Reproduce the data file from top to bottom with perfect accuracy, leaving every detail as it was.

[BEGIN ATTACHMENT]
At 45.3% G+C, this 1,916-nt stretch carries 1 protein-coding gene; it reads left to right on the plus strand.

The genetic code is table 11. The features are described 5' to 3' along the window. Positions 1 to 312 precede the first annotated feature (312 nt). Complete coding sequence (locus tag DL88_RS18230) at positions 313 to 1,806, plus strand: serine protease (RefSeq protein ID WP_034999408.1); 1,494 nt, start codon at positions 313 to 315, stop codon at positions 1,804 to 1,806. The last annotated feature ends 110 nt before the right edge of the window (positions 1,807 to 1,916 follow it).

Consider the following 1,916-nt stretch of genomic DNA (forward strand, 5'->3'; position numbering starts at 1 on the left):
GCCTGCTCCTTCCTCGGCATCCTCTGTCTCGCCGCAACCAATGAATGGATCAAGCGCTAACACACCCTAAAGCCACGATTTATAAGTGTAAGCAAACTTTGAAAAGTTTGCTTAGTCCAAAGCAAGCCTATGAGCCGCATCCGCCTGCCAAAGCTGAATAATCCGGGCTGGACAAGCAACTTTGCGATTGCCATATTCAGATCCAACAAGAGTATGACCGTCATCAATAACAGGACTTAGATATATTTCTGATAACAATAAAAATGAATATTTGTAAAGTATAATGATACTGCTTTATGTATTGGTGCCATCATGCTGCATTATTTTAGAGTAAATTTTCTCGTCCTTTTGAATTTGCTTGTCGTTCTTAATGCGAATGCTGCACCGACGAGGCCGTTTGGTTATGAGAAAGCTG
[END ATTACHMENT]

At 45.3% G+C, this 1,916-nt stretch carries 1 protein-coding gene; it reads left to right on the plus strand.

The genetic code is table 11. The features are described 5' to 3' along the window. Positions 1 to 312 precede the first annotated feature (312 nt). Complete coding sequence (locus tag DL88_RS18230) at positions 313 to 1,806, plus strand: serine protease (RefSeq protein ID WP_034999408.1); 1,494 nt, start codon at positions 313 to 315, stop codon at positions 1,804 to 1,806. The last annotated feature ends 110 nt before the right edge of the window (positions 1,807 to 1,916 follow it).

Consider the following 1,916-nt stretch of genomic DNA (forward strand, 5'->3'; position numbering starts at 1 on the left):
GCCTGCTCCTTCCTCGGCATCCTCTGTCTCGCCGCAACCAATGAATGGATCAAGCGCTAACACACCCTAAAGCCACGATTTATAAGTGTAAGCAAACTTTGAAAAGTTTGCTTAGTCCAAAGCAAGCCTATGAGCCGCATCCGCCTGCCAAAGCTGAATAATCCGGGCTGGACAAGCAACTTTGCGATTGCCATATTCAGATCCAACAAGAGTATGACCGTCATCAATAACAGGACTTAGATATATTTCTGATAACAATAAAAATGAATATTTGTAAAGTATAATGATACTGCTTTATGTATTGGTGCCATCATGCTGCATTATTTTAGAGTAAATTTTCTCGTCCTTTTGAATTTGCTTGTCGTTCTTAATGCGAATGCTGCACCGACGAGGCCGTTTGGTTATGAGAAAGCTG